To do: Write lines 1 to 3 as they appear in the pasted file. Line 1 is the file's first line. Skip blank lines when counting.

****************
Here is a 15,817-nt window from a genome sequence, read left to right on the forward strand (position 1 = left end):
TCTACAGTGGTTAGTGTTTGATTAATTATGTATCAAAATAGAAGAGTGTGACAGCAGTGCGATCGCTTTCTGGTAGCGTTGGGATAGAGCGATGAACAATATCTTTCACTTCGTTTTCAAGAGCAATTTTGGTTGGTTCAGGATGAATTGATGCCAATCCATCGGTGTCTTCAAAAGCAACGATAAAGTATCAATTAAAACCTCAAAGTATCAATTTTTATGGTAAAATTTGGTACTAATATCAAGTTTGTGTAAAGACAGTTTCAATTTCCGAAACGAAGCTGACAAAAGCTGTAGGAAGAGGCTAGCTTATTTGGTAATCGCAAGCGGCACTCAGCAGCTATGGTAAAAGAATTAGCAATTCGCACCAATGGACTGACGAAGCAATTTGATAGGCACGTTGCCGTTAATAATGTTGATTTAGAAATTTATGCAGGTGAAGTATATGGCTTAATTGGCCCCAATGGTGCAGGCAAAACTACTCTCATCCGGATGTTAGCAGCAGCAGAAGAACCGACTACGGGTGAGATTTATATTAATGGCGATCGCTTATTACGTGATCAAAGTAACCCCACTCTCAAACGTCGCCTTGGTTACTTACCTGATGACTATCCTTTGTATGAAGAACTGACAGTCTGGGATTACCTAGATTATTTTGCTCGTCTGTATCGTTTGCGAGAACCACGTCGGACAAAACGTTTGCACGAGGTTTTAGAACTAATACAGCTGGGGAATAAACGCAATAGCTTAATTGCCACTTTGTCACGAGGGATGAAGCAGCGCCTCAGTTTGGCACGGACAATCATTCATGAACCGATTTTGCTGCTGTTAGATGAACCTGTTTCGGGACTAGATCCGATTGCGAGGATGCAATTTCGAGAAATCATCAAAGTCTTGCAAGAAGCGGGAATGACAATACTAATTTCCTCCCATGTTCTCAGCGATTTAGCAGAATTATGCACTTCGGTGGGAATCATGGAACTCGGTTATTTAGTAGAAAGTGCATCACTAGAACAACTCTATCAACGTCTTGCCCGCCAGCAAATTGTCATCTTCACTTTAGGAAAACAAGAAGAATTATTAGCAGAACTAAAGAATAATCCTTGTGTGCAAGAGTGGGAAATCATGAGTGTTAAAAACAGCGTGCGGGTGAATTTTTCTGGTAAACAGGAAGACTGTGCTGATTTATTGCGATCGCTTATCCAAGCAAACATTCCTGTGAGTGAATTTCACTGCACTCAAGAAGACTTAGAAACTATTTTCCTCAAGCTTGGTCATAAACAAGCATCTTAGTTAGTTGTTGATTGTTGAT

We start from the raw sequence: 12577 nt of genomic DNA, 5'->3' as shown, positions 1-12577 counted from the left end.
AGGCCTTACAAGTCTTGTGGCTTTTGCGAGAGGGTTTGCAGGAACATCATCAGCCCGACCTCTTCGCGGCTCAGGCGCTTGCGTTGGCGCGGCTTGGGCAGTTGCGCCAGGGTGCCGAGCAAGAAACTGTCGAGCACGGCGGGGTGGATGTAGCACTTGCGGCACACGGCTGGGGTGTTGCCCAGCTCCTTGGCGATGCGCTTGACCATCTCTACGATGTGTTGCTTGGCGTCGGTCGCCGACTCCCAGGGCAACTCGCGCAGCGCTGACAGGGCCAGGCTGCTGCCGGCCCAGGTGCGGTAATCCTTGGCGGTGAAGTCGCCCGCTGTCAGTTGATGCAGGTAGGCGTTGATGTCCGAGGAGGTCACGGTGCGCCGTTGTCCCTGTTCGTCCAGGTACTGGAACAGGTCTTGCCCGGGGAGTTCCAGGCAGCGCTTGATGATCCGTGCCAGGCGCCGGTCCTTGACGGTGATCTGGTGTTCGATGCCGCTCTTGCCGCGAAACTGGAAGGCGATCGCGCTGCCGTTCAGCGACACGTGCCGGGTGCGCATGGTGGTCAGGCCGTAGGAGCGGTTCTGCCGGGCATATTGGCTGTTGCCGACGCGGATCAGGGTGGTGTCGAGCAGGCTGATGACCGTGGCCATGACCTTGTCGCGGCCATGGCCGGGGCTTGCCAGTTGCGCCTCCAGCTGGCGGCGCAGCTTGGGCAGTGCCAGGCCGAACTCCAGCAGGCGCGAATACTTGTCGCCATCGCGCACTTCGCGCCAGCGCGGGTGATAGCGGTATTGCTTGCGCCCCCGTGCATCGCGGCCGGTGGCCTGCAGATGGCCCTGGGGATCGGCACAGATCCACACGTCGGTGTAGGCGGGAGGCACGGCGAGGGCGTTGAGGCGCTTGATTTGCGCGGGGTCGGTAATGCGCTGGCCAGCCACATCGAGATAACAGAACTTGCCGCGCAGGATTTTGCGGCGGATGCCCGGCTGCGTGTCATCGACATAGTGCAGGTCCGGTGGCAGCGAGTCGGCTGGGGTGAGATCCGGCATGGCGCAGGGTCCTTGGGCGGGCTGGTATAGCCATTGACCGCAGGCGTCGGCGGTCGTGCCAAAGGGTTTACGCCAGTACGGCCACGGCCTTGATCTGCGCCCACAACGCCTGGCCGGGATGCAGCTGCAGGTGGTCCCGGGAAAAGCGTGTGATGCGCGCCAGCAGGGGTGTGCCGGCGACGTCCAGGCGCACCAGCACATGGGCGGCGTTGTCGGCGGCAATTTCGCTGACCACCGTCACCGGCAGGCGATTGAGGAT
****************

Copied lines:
Here is a 15,817-nt window from a genome sequence, read left to right on the forward strand (position 1 = left end):
TCTACAGTGGTTAGTGTTTGATTAATTATGTATCAAAATAGAAGAGTGTGACAGCAGTGCGATCGCTTTCTGGTAGCGTTGGGATAGAGCGATGAACAATATCTTTCACTTCGTTTTCAAGAGCAATTTTGGTTGGTTCAGGATGAATTGATGCCAATCCATCGGTGTCTTCAAAAGCAACGATAAAGTATCAATTAAAACCTCAAAGTATCAATTTTTATGGTAAAATTTGGTACTAATATCAAGTTTGTGTAAAGACAGTTTCAATTTCCGAAACGAAGCTGACAAAAGCTGTAGGAAGAGGCTAGCTTATTTGGTAATCGCAAGCGGCACTCAGCAGCTATGGTAAAAGAATTAGCAATTCGCACCAATGGACTGACGAAGCAATTTGATAGGCACGTTGCCGTTAATAATGTTGATTTAGAAATTTATGCAGGTGAAGTATATGGCTTAATTGGCCCCAATGGTGCAGGCAAAACTACTCTCATCCGGATGTTAGCAGCAGCAGAAGAACCGACTACGGGTGAGATTTATATTAATGGCGATCGCTTATTACGTGATCAAAGTAACCCCACTCTCAAACGTCGCCTTGGTTACTTACCTGATGACTATCCTTTGTATGAAGAACTGACAGTCTGGGATTACCTAGATTATTTTGCTCGTCTGTATCGTTTGCGAGAACCACGTCGGACAAAACGTTTGCACGAGGTTTTAGAACTAATACAGCTGGGGAATAAACGCAATAGCTTAATTGCCACTTTGTCACGAGGGATGAAGCAGCGCCTCAGTTTGGCACGGACAATCATTCATGAACCGATTTTGCTGCTGTTAGATGAACCTGTTTCGGGACTAGATCCGATTGCGAGGATGCAATTTCGAGAAATCATCAAAGTCTTGCAAGAAGCGGGAATGACAATACTAATTTCCTCCCATGTTCTCAGCGATTTAGCAGAATTATGCACTTCGGTGGGAATCATGGAACTCGGTTATTTAGTAGAAAGTGCATCACTAGAACAACTCTATCAACGTCTTGCCCGCCAGCAAATTGTCATCTTCACTTTAGGAAAACAAGAAGAATTATTAGCAGAACTAAAGAATAATCCTTGTGTGCAAGAGTGGGAAATCATGAGTGTTAAAAACAGCGTGCGGGTGAATTTTTCTGGTAAACAGGAAGACTGTGCTGATTTATTGCGATCGCTTATCCAAGCAAACATTCCTGTGAGTGAATTTCACTGCACTCAAGAAGACTTAGAAACTATTTTCCTCAAGCTTGGTCATAAACAAGCATCTTAGTTAGTTGTTGATTGTTGAT

We start from the raw sequence: 12577 nt of genomic DNA, 5'->3' as shown, positions 1-12577 counted from the left end.